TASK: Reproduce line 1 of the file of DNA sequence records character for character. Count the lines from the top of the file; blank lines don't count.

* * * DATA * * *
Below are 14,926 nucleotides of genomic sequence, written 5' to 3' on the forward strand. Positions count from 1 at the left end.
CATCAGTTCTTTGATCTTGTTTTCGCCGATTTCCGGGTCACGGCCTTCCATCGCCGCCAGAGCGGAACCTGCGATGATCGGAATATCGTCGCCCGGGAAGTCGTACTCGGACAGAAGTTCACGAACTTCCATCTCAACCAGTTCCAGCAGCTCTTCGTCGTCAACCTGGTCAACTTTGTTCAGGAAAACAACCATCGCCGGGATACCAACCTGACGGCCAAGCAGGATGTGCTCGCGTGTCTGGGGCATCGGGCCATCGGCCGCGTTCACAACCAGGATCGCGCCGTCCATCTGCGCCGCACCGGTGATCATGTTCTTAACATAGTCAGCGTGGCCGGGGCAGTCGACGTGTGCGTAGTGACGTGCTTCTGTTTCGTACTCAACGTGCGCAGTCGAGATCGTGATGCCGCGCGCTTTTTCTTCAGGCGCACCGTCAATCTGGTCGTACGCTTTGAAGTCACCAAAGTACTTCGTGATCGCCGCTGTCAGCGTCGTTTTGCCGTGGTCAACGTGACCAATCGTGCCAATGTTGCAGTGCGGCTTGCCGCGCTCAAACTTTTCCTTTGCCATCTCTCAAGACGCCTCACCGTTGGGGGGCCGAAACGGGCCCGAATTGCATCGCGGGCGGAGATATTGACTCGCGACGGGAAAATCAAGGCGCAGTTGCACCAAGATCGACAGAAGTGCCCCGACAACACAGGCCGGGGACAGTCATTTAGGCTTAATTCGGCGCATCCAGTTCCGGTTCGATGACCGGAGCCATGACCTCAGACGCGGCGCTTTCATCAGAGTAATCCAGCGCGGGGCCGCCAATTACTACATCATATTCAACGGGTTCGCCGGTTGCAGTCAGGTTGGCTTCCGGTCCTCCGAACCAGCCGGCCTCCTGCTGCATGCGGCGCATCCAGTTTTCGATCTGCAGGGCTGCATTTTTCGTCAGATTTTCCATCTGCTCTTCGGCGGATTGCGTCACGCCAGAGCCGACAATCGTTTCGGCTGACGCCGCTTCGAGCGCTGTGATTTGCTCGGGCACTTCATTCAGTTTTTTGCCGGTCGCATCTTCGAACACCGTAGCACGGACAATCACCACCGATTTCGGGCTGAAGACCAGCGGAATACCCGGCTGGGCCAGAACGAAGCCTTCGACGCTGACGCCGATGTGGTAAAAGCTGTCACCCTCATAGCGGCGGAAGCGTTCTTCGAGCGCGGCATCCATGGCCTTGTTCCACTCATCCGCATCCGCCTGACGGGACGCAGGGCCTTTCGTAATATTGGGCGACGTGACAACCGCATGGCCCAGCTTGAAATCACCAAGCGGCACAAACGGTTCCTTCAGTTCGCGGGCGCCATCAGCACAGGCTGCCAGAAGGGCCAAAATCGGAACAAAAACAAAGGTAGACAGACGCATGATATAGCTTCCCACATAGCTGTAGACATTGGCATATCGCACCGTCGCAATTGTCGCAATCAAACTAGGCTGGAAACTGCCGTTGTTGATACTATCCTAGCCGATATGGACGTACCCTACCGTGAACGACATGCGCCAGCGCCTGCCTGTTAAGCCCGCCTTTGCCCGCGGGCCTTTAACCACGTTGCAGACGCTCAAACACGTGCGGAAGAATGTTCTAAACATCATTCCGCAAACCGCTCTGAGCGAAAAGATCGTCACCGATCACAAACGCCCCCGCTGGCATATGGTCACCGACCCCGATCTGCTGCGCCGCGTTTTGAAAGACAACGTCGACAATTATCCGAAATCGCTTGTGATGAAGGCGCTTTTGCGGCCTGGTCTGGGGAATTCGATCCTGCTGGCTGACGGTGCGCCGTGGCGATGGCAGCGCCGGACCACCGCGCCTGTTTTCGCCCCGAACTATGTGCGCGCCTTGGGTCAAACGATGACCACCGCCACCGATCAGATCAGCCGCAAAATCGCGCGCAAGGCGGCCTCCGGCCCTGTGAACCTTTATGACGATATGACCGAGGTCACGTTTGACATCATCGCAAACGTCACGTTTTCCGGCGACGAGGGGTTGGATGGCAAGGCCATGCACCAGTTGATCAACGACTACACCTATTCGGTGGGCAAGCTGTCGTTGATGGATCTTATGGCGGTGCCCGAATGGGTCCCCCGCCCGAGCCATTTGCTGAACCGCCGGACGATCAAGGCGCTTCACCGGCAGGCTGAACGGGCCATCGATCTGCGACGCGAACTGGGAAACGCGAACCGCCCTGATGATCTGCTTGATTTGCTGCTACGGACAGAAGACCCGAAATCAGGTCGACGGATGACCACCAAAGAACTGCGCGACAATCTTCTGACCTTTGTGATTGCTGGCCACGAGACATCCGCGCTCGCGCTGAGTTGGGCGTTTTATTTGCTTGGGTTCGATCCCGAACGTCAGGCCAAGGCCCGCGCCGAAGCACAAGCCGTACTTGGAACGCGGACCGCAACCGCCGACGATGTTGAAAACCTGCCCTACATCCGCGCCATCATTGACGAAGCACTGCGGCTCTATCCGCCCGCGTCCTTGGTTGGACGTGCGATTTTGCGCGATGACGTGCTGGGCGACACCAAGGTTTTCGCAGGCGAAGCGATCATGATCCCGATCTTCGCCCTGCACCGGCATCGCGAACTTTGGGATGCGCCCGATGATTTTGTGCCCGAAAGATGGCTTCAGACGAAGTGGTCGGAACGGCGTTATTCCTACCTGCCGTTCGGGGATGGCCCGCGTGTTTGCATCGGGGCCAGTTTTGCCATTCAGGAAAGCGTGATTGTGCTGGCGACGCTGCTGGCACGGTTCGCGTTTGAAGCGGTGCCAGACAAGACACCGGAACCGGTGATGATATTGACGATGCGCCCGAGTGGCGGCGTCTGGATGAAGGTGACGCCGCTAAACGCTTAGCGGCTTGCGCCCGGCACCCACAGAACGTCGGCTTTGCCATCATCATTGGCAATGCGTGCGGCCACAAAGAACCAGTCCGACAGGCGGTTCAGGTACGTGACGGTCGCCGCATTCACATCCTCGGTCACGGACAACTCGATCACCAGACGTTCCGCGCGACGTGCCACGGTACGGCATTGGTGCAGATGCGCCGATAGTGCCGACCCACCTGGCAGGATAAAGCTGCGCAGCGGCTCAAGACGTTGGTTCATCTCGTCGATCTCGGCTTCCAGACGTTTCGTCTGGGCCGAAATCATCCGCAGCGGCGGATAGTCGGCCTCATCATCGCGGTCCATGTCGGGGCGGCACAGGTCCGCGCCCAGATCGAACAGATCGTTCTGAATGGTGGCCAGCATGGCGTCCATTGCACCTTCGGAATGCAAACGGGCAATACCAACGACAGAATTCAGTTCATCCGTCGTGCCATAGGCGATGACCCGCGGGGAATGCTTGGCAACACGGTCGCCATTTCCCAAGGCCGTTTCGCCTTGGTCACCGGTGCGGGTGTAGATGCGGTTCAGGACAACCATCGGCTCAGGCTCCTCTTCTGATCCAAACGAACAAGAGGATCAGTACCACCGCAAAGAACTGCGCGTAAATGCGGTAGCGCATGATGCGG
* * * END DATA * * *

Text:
Below are 14,926 nucleotides of genomic sequence, written 5' to 3' on the forward strand. Positions count from 1 at the left end.